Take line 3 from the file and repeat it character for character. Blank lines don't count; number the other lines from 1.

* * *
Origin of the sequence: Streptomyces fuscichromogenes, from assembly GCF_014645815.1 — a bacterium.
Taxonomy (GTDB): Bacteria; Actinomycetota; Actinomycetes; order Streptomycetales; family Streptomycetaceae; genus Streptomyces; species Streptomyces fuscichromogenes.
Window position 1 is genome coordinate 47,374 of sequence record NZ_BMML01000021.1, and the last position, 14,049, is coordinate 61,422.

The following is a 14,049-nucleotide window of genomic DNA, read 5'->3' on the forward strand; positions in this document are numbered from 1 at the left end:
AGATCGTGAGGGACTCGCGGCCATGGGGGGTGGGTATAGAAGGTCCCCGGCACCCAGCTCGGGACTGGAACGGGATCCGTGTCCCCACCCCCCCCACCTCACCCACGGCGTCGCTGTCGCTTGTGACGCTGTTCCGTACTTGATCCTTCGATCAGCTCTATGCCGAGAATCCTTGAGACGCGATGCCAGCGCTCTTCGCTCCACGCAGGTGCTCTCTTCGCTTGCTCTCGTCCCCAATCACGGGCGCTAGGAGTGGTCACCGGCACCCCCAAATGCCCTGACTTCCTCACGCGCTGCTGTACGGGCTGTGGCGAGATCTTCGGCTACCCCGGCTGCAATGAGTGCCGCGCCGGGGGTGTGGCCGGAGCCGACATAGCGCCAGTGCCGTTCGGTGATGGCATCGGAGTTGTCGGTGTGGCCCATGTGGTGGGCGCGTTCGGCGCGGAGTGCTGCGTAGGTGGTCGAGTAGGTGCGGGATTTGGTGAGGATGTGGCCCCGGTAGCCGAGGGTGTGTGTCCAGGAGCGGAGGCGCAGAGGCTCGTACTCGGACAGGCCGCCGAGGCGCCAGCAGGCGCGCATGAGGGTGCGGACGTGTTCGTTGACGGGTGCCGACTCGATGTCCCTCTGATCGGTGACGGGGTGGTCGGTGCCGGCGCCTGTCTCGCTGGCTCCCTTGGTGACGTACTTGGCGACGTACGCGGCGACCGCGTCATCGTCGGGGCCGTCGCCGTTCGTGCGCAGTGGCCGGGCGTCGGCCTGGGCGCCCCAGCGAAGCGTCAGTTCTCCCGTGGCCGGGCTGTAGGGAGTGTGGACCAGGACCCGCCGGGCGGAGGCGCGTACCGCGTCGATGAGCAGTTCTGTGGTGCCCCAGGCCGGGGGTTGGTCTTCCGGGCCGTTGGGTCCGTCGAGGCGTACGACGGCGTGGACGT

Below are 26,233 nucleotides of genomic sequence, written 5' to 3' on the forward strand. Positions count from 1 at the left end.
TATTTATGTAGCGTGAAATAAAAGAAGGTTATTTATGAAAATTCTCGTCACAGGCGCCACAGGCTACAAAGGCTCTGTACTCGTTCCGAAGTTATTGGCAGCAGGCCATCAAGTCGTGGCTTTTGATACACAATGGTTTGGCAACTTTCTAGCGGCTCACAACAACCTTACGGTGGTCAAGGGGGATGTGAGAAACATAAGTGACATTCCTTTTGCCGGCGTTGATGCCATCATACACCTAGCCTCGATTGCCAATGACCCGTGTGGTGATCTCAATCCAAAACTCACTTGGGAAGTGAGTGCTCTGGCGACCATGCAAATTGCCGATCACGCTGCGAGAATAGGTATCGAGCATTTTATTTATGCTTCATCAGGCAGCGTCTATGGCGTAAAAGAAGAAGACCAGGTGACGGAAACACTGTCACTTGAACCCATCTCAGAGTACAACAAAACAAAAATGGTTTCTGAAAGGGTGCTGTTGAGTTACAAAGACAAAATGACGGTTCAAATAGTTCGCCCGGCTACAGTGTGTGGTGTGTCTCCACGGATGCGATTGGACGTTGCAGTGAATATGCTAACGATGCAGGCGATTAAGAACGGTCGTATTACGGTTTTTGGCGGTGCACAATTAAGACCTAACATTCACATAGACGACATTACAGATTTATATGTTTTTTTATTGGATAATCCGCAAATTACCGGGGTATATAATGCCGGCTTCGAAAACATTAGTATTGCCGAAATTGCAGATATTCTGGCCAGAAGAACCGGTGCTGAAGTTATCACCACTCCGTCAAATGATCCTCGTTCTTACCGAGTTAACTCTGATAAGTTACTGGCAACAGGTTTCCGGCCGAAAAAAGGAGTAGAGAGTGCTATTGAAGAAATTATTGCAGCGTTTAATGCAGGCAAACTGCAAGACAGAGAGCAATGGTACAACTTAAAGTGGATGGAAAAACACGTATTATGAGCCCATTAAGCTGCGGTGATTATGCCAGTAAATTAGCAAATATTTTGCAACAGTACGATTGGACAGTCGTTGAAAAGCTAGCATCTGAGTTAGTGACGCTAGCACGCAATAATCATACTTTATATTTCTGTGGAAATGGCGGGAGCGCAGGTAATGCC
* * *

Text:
Window position 1 is genome coordinate 47,374 of sequence record NZ_BMML01000021.1, and the last position, 14,049, is coordinate 61,422.